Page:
Tuesday, March 15, 2011

Update March 7 - March 13

I've got a special Thursday update for readers today: both nutrition and sock stuff:

This question of "how healthy" a runner eats is somewhat similar to "how minimalistic" the stride of an individual runner is (note: this is taking into account my personal view that mid/forefoot running is easier on the joints, and better in the long run, many can/will dispute this).

Now a days, eating as much "good fuel" as possible enables the highest performances in races. This is in quotations because "good fuel" is relative to an individual runner. Some basic guidelines are that this fuel is
a) Easy to digest
b) Readily available
c) Performs well
d) Packs in calories

How healthy a food is, is a relative term for your goals. On most traditional "healthiness" scales, Quinoa is way up there: low fat, good source of protein, no sugar/clean carbs, high fiber, and naturally contains vitamins and minerals. If non-runner friends ask what to do to lose weight, I say "eat vegetables, red quinoa, lean chicken breast, and work out. Lean protein=lean muscles, the fiber in quinoa will keep you full, and the nutritional content of the diet is great." However, if another friend was a competitive high mileage runner, I'd say "eat whatever works for you to allow you to run well." So, I practice what I preach, and that's what I do.

Much like how a larger heal on a shoe is naturally easier to use to run down hills, a diet lower in fiber and "healthy" foods is easier to run on. High fiber cleans out the gut, lowers cholesterol, but also puts a high strain on the digestive system passing through much slower than foods without fiber. This is not to say fiber is bad, just that runners training hard have personal min and max limits, and when the max is exceeded, training is well.. hard to stomach.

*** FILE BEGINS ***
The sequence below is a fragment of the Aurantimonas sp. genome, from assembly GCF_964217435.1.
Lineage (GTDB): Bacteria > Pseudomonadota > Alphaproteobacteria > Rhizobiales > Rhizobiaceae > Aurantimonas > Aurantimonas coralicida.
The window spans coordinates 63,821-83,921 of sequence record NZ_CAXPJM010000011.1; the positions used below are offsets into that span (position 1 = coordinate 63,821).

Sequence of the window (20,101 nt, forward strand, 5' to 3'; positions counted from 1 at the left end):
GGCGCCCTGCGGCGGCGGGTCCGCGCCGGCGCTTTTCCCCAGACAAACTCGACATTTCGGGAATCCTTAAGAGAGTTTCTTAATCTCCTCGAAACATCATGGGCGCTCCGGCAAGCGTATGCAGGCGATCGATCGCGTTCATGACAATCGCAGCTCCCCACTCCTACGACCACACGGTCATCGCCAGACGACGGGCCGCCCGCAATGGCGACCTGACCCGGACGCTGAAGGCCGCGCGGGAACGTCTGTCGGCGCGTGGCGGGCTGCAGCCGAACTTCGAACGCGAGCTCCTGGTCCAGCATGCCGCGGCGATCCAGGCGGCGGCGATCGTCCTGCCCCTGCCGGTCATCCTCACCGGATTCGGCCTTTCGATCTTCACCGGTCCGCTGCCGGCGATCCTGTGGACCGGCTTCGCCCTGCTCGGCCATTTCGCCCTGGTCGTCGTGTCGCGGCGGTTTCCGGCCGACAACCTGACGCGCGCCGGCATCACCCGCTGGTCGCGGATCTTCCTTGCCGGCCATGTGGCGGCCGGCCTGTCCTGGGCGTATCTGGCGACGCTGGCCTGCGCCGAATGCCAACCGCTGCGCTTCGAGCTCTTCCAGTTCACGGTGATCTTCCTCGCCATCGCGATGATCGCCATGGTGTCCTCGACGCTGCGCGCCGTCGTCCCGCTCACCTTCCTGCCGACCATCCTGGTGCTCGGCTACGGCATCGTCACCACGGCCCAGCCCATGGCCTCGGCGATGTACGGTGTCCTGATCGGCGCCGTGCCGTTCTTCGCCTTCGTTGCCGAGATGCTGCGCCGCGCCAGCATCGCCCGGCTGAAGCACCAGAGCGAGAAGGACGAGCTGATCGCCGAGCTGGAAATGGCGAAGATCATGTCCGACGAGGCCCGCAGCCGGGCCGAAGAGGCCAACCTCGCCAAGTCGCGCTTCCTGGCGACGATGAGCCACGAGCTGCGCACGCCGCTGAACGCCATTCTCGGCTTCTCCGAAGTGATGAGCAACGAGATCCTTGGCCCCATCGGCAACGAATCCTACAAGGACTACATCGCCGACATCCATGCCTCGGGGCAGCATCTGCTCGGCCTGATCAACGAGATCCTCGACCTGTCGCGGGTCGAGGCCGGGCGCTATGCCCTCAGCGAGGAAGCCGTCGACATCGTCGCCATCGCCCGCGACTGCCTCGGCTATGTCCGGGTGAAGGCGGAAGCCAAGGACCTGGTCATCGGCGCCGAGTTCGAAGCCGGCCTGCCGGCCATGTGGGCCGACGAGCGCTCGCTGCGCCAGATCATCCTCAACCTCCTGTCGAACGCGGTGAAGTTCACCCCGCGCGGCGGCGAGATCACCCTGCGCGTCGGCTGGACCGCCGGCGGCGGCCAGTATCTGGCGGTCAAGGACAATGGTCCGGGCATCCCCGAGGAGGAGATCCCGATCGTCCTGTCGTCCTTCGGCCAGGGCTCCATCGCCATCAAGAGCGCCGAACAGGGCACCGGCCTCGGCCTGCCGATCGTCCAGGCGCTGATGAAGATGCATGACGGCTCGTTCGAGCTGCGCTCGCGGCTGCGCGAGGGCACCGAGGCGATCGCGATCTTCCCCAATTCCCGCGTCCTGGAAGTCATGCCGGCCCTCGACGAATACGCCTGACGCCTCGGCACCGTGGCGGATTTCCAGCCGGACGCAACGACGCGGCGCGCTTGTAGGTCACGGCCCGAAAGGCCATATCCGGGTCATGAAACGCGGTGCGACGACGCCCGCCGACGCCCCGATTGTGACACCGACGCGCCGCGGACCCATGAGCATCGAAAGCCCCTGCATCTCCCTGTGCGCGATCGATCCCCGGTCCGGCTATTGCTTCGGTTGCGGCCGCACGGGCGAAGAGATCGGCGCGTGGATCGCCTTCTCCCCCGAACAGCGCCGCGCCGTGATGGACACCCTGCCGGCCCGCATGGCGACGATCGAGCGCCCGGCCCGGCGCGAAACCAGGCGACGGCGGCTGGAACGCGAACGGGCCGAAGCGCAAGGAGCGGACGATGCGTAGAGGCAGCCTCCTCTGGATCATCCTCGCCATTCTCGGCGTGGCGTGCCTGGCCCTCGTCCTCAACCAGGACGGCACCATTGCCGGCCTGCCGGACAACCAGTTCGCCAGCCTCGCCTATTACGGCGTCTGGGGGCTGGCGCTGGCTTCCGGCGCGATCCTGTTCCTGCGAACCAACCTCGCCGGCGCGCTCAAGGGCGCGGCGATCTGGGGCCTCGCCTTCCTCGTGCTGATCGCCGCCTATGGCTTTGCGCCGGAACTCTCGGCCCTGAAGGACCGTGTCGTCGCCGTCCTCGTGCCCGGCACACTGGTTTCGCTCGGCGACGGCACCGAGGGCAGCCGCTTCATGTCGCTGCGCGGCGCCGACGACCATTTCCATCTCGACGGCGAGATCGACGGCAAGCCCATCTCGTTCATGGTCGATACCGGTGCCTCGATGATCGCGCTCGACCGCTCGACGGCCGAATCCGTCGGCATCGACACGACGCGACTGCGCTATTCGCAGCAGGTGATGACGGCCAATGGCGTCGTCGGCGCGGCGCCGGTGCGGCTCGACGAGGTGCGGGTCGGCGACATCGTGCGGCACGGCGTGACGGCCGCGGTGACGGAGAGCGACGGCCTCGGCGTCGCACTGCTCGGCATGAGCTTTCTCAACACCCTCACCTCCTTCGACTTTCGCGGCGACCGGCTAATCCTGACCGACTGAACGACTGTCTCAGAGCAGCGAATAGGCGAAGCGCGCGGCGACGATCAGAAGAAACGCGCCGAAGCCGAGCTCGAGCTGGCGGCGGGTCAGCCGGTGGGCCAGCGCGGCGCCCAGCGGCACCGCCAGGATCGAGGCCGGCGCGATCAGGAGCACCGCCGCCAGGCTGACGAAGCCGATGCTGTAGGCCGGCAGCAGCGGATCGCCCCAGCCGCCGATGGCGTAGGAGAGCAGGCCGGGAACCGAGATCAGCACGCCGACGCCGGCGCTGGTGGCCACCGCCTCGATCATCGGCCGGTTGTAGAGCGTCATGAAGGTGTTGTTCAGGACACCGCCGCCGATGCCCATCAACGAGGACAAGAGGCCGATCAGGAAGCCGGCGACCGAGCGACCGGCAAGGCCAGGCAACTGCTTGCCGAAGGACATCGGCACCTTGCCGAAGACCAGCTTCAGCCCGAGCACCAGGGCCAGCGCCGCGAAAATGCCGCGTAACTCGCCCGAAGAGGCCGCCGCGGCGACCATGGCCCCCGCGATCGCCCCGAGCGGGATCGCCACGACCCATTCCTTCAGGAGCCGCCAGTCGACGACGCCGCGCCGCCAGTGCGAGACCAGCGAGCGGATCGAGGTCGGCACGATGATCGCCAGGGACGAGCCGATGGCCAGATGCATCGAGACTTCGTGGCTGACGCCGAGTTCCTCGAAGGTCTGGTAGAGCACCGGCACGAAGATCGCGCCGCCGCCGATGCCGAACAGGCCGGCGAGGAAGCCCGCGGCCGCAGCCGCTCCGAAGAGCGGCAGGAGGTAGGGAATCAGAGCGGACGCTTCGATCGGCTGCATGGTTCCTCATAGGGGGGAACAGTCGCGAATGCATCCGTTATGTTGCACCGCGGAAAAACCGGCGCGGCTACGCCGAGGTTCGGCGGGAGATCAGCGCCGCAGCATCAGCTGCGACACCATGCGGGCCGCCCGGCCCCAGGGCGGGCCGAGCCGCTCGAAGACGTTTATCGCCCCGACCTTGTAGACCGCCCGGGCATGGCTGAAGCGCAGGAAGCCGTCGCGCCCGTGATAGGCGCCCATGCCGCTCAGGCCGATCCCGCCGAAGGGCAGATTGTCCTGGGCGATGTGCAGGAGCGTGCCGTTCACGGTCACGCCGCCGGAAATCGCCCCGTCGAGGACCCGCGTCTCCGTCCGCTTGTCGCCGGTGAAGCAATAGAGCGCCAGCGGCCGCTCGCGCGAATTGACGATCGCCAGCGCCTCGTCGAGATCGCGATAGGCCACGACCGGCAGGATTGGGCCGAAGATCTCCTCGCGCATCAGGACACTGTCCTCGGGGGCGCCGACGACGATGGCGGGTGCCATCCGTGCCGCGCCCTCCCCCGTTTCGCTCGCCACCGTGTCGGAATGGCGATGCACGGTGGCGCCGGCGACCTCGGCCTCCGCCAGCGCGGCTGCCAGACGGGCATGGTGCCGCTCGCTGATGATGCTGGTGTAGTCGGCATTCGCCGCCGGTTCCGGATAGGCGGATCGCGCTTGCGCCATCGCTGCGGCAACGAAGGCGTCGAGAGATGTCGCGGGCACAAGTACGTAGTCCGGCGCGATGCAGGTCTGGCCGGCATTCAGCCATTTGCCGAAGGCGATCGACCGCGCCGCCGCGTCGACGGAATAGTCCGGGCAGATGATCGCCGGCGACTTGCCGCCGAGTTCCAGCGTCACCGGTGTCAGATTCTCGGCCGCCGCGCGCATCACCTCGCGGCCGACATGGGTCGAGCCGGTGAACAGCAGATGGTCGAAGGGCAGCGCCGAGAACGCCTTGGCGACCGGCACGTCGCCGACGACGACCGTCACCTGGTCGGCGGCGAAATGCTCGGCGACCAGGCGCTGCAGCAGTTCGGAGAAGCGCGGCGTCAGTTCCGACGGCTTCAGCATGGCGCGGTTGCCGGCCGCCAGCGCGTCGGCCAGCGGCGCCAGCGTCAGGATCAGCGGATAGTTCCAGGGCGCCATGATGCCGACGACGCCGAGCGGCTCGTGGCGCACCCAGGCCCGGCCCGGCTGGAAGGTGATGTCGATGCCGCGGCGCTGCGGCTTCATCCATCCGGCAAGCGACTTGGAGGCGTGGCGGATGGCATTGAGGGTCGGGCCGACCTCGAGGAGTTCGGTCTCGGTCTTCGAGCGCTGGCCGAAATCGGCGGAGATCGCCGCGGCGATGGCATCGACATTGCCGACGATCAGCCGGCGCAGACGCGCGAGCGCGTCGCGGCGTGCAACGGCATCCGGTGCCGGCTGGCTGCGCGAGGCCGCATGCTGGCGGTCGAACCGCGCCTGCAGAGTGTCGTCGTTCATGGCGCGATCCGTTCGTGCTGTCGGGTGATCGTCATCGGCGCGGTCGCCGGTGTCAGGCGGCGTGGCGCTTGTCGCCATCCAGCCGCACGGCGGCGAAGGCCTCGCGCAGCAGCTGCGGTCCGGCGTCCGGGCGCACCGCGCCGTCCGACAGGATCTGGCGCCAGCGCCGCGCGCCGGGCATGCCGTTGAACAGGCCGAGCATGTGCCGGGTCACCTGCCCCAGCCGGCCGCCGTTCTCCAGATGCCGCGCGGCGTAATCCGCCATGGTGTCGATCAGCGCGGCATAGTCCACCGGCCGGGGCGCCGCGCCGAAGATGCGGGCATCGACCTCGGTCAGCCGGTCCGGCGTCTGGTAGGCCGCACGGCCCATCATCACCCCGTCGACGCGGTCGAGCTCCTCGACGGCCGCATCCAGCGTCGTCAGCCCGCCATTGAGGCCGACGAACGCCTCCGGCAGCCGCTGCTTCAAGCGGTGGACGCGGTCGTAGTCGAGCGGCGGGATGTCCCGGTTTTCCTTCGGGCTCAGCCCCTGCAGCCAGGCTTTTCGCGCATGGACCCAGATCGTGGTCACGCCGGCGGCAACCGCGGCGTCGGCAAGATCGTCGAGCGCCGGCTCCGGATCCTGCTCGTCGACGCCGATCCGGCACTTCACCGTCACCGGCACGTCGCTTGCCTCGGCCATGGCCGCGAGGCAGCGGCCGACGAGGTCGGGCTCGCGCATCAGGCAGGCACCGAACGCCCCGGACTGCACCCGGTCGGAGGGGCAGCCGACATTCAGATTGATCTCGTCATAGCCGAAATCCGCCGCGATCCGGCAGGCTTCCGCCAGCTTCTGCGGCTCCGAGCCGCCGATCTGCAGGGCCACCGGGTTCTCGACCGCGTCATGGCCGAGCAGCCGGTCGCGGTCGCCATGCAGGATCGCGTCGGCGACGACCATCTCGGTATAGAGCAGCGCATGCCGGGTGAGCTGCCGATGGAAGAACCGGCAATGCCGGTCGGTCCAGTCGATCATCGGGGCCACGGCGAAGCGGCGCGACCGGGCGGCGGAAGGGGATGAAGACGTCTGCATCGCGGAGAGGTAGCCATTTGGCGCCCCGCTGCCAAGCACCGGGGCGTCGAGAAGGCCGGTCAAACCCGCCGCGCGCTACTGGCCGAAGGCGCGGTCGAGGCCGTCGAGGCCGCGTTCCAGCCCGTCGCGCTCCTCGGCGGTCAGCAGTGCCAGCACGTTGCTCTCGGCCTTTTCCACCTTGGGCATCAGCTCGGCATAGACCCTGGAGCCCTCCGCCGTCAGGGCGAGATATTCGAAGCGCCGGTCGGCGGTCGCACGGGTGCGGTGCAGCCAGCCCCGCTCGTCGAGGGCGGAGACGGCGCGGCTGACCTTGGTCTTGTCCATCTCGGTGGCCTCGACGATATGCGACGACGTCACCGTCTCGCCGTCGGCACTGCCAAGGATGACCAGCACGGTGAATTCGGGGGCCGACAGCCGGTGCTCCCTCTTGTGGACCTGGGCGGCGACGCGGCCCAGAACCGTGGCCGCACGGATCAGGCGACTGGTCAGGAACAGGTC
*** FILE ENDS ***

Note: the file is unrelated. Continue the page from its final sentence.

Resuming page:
-Getting carbs down in the simplest form: syrup soaked pancakes

Quinoa is packed with fiber, and to access its wonderful blend of clean carbs, protein, vitamins and minerals, you have to be comfortable with handling its large amount of fiber. So, personally, I only eat Quinoa/Cous Couse a little bit. Personally, I don't have an appetite for high fiber; I prefer other good carbs, proteins, and plant based fats (animal saturated fats can be hard to run on). So, that's what I eat:

Trader Joe's Organic White Corn Tortillas - make excellent wraps
TJ's Mango Chicken Sausage - easy to prepare and delicious
Organic Chicken Breast
Extra Virgin Olive Oil - for most cooking
TJ's Hummus - delicious source of protein, carbs, and a little fiber
TJ's Naan - delicious source of carbs
Simpler Times Lager - delicious source of carbs after a long run
De Cecco Pasta - the good stuff
Cucumber - settles the stomach in an instant
Baby Spinach - good source of iron
Tuna - good source of mercury? Just another convenient protein
Instant Oatmeal - Instant, fuity, creamy
Eggs - more protein, and omelets are delicious
Chipotle - They double tortillas, rice, beans, salsa for free, just ask!

On the run:
Krogger fruit snacks - cheap half-sugar, half carb alternative to shot blocs (16cents/100calories vs. $1.10/100calories)
Black Forest fruit blasts - same, but delicious and cheap alternative to gel blasts